The Lift Note: Direct Mail’s Secret Weapon to Boost Response

Today, I’m going to talk about a component of direct-mail packages that usually doesn’t get the attention it deserves: the lift note.

In a recent article in “The Newsletter on Newsletters” (August 8, 2007), Craig Huey – president of the Creative Direct Marketing Group – called the lift note “direct mail’s secret weapon to boost response.” He points out that it can boost response by an impressive 5 to 25 percent.

What is a lift note?

A lift note is a short, handwritten or typed letter, often from someone other than the writer of the main letter. Its sole purpose is to “lift” response, hence the name. And it often does so by talking about the product from an entirely different perspective.

What does this mean to you as the direct-mail designer?

  1. If the direct-mail envelope package you are designing does not have a lift note, you may want to talk to your client about including one. Adding a lift note not only benefits the client by boosting response, it also benefits your pocketbook since you get to design another component.

  2. Lift notes increase costs for things like printing and insertion. However, they don’t have to break the bank.

    For example, to inexpensively add extra pop to your design, you could use colored paper for the lift note and black or dark blue for the text. But choose the paper color carefully. For instance, stay away from pink when the lift note targets a male audience.

  3. When designing a direct-mail package, you’re often under tremendous deadline pressure. Your client spends a lot of time with the copywriter getting the copy just right. As a result, there’s little time left for you to do the layout.

    So even though it’s tempting to treat the lift note as a last-minute component, remember the statistics. Because a lift note has the potential to increase response by as much as 25 percent, make sure you give it enough time and attention before submitting to the client.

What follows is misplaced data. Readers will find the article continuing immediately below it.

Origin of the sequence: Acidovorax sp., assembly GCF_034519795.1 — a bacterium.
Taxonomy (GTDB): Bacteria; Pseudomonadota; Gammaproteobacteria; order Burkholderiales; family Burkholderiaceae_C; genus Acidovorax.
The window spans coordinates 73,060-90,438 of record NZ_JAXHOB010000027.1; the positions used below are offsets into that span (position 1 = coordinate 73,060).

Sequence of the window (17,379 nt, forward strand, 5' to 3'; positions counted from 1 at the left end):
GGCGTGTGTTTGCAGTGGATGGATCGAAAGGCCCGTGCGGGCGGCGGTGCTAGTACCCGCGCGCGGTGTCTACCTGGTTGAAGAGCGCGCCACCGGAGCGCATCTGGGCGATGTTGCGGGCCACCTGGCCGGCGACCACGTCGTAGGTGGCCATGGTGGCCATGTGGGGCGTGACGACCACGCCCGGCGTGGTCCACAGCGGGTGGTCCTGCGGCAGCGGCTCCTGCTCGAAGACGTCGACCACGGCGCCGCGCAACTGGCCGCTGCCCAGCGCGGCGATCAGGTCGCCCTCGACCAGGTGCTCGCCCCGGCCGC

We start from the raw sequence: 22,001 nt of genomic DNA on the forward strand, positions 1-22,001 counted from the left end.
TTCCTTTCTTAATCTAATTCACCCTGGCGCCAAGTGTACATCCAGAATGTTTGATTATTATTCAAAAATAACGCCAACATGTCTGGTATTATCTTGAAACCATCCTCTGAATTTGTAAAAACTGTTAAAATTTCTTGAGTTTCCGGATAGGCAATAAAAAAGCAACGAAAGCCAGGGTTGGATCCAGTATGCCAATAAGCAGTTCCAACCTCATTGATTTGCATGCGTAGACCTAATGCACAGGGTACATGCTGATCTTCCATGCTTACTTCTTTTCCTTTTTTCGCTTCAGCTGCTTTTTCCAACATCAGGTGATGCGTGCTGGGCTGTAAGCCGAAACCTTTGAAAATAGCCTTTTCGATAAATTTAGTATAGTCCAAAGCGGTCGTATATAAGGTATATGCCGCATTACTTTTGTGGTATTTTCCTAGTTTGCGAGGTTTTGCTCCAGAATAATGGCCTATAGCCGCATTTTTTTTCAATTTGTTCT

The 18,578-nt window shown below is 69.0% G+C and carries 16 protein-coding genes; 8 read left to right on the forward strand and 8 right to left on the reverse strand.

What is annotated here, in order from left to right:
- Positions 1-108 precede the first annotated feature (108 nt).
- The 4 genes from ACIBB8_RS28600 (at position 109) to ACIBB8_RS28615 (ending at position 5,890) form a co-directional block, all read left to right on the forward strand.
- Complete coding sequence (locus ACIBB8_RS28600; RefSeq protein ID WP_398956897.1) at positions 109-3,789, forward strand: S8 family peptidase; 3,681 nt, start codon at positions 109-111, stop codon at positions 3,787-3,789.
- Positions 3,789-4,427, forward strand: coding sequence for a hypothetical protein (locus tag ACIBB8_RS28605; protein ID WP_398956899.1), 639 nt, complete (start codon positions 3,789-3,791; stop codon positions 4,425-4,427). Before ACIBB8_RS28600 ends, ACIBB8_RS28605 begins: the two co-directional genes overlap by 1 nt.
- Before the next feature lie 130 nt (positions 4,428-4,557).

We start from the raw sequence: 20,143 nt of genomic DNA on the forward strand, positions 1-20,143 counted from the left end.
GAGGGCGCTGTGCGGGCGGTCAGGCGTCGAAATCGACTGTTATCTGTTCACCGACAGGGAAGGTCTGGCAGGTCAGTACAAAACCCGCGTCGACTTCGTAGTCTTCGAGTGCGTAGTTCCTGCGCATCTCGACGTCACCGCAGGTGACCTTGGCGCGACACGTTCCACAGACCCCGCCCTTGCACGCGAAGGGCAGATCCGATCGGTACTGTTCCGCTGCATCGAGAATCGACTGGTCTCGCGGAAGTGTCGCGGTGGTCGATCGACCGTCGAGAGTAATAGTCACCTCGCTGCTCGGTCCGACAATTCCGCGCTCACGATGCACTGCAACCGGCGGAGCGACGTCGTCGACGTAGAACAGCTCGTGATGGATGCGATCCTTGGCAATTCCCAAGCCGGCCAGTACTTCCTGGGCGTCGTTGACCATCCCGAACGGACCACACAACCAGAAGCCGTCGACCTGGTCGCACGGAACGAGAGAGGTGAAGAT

4. The lift note should be simple and clean. You don’t need to use any fancy design tricks or graphics. However, make sure the copy is easy to read, with breaks in the right places.

  5. A lift note is a great place to add testimonials or endorsements in a way that makes them really pop. If you see that the sales letter does not contain many testimonials, suggest this to your client.

  6. One final consideration about the lift note: If the package you are designing mails First Class, adding even a small element like a lift note may push the weight over the 1-ounce limit. And that can mean a dramatic increase in postage costs.

    Check with your client. Pointing this out will make you look good in front of him … showing that you care about his costs.

    If it turns out that adding a lift note will, indeed, push the package over the weight limit, that doesn’t mean you have to eliminate it. And here is where your direct-mail design knowledge really sets you apart from other designers.

    One way to solve the problem is to suggest bringing the weight down by using slightly thinner paper for the sales letter. If your client tells you that’s not an option, consider designing the main components of the package slightly smaller, and have the printer trim them. Aside from lowering the weight, there’s a bonus benefit when you do this: The slightly smaller dimensions make your design stand out from all the typical 8.5 x 11 inch letters.

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Published: September 20, 2007

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